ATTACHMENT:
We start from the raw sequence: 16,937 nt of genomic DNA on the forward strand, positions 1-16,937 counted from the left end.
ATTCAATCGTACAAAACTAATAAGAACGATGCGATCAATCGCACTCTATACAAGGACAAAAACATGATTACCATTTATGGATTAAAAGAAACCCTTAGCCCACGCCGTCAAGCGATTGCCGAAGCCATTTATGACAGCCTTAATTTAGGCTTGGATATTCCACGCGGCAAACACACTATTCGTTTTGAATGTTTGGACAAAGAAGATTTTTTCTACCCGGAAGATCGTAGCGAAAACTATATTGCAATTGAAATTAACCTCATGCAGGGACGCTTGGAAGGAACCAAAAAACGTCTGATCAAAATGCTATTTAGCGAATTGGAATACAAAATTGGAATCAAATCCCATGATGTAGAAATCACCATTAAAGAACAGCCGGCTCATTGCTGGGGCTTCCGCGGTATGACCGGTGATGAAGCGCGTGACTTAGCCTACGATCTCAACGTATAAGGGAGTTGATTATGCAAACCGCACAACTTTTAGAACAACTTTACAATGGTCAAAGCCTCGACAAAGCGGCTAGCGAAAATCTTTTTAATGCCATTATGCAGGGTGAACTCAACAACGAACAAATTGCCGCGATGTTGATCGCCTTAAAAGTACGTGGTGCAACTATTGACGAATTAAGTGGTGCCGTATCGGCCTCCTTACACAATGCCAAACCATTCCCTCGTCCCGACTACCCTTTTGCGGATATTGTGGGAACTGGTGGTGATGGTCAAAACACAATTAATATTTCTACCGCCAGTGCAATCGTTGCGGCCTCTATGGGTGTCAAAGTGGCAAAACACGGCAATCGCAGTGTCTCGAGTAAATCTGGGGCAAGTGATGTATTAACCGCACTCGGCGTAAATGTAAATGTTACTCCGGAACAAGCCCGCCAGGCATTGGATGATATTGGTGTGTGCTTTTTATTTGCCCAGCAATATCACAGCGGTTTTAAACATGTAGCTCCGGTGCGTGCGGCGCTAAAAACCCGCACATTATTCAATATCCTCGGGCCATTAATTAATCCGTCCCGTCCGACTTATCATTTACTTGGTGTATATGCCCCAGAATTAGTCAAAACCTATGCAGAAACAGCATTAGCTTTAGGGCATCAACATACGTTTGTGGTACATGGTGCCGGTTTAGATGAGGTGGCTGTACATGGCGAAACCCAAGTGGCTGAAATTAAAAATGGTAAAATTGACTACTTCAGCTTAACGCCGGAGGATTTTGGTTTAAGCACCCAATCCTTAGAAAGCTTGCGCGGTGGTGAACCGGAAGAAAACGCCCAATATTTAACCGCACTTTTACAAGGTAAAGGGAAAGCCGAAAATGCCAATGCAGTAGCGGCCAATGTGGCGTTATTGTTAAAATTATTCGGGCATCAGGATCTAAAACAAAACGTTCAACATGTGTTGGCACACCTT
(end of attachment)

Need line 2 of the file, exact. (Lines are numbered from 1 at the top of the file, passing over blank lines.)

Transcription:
ATTCAATCGTACAAAACTAATAAGAACGATGCGATCAATCGCACTCTATACAAGGACAAAAACATGATTACCATTTATGGATTAAAAGAAACCCTTAGCCCACGCCGTCAAGCGATTGCCGAAGCCATTTATGACAGCCTTAATTTAGGCTTGGATATTCCACGCGGCAAACACACTATTCGTTTTGAATGTTTGGACAAAGAAGATTTTTTCTACCCGGAAGATCGTAGCGAAAACTATATTGCAATTGAAATTAACCTCATGCAGGGACGCTTGGAAGGAACCAAAAAACGTCTGATCAAAATGCTATTTAGCGAATTGGAATACAAAATTGGAATCAAATCCCATGATGTAGAAATCACCATTAAAGAACAGCCGGCTCATTGCTGGGGCTTCCGCGGTATGACCGGTGATGAAGCGCGTGACTTAGCCTACGATCTCAACGTATAAGGGAGTTGATTATGCAAACCGCACAACTTTTAGAACAACTTTACAATGGTCAAAGCCTCGACAAAGCGGCTAGCGAAAATCTTTTTAATGCCATTATGCAGGGTGAACTCAACAACGAACAAATTGCCGCGATGTTGATCGCCTTAAAAGTACGTGGTGCAACTATTGACGAATTAAGTGGTGCCGTATCGGCCTCCTTACACAATGCCAAACCATTCCCTCGTCCCGACTACCCTTTTGCGGATATTGTGGGAACTGGTGGTGATGGTCAAAACACAATTAATATTTCTACCGCCAGTGCAATCGTTGCGGCCTCTATGGGTGTCAAAGTGGCAAAACACGGCAATCGCAGTGTCTCGAGTAAATCTGGGGCAAGTGATGTATTAACCGCACTCGGCGTAAATGTAAATGTTACTCCGGAACAAGCCCGCCAGGCATTGGATGATATTGGTGTGTGCTTTTTATTTGCCCAGCAATATCACAGCGGTTTTAAACATGTAGCTCCGGTGCGTGCGGCGCTAAAAACCCGCACATTATTCAATATCCTCGGGCCATTAATTAATCCGTCCCGTCCGACTTATCATTTACTTGGTGTATATGCCCCAGAATTAGTCAAAACCTATGCAGAAACAGCATTAGCTTTAGGGCATCAACATACGTTTGTGGTACATGGTGCCGGTTTAGATGAGGTGGCTGTACATGGCGAAACCCAAGTGGCTGAAATTAAAAATGGTAAAATTGACTACTTCAGCTTAACGCCGGAGGATTTTGGTTTAAGCACCCAATCCTTAGAAAGCTTGCGCGGTGGTGAACCGGAAGAAAACGCCCAATATTTAACCGCACTTTTACAAGGTAAAGGGAAAGCCGAAAATGCCAATGCAGTAGCGGCCAATGTGGCGTTATTGTTAAAATTATTCGGGCATCAGGATCTAAAACAAAACGTTCAACATGTGTTGGCACACCTT